Kane County spikes proposal to allow 24/7 mining operations

The Lafarge conveyer belt that moves the sand and gravel from one part of the site to another is seen here near Blackberry Township.

One of the larger gravel quarries in Kane County hoped to extend mining operations later into the night, but it couldn’t dig its way out of an avalanche of concerns about noise, dust and declining property values from neighbors.

The Kane County Board voted last week against a proposal to allow 24/7 mining operations.

Residents told county board members that Route 47, where the LaFarge mine operates near Elburn, is a speedway for trucks that often blare their horns and hit the gas rather than stop for red lights. The beeping of trucks backing up can be heard throughout the night, and dust that wafts out of the mining pit cakes homes and vehicles in dust thick enough to draw pictures.

“They just keep pushing and pushing,” neighbor Kelsey Minalga said. “This is no quality of life.”

LaFarge officials asked county staff to create a zoning path for 24/7 mining if approved by the county board. The facility operated beyond the allowed 6 a.m. to 6 p.m. in recent years under an emergency decree related to a gravel shortage and the pandemic. With the end of the emergency, LaFarge officials wanted to keep the extended hours in place, but that would require a change in county code.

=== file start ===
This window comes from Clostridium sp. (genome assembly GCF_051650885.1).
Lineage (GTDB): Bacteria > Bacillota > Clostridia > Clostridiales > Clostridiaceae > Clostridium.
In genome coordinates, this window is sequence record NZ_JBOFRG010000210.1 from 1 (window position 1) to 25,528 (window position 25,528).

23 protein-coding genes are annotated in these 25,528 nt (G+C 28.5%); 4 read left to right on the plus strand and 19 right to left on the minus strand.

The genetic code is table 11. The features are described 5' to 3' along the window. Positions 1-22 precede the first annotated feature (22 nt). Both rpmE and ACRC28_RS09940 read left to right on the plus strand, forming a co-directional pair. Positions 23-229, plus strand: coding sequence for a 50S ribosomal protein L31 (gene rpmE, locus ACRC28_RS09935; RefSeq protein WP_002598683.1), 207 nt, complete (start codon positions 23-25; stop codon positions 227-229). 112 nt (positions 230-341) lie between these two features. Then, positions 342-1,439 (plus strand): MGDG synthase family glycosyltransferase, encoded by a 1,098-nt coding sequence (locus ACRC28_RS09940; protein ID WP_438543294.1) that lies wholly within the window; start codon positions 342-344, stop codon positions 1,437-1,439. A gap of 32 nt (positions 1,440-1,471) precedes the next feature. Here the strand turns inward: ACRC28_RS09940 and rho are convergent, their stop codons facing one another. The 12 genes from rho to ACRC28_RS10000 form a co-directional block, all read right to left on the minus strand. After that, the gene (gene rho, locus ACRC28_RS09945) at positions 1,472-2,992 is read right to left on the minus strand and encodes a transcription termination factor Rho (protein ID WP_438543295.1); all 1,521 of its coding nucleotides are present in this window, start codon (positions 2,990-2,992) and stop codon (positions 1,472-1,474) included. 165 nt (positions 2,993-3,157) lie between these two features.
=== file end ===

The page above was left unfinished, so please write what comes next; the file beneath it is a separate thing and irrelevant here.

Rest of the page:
If approved, the code change would have opened the door to 24/7 mining operations for all 12 quarries in Kane County. For neighbors of the LaFarge mine, that meant the potential for another significant impact to their lives within just a few years. The LaFarge operation received permission to expand the mine in 2019 after agreeing with neighbors and the county to stick to 6 a.m. to 6 p.m. operations and monitor noise, dust and light.

Neighbors to the LaFarge mine peppered county board members with letters detailing the number of times LaFarge hadn’t stuck to the agreement. They also hosted the county board members who represent the area where the quarry is situated for a recent public complaint session. They backed up those concerns by showing up to the county board’s vote on the code change to reinforce those fears in person.

“Would you buy a house across the street from a mine that had the potential for 24/7 operation?” resident Carol Green Clulow said. “I don’t think so. The gravel pit has been there. That’s true. But the expansion has not. What you can’t deny is by granting this change you’d be making a bad situation on Route 47 worse.”

With LaFarge not speaking publicly to refute any of the neighbors’ concerns, county board members said they’d heard enough.

“In 2019, there was a negotiated settlement and the 6 a.m. to 6 p.m. limit was a very big jump,” county board member Mo Iqbal said. “Now we are doubling it. I don’t think it’s reasonable.”

County board member Mavis Bates agreed.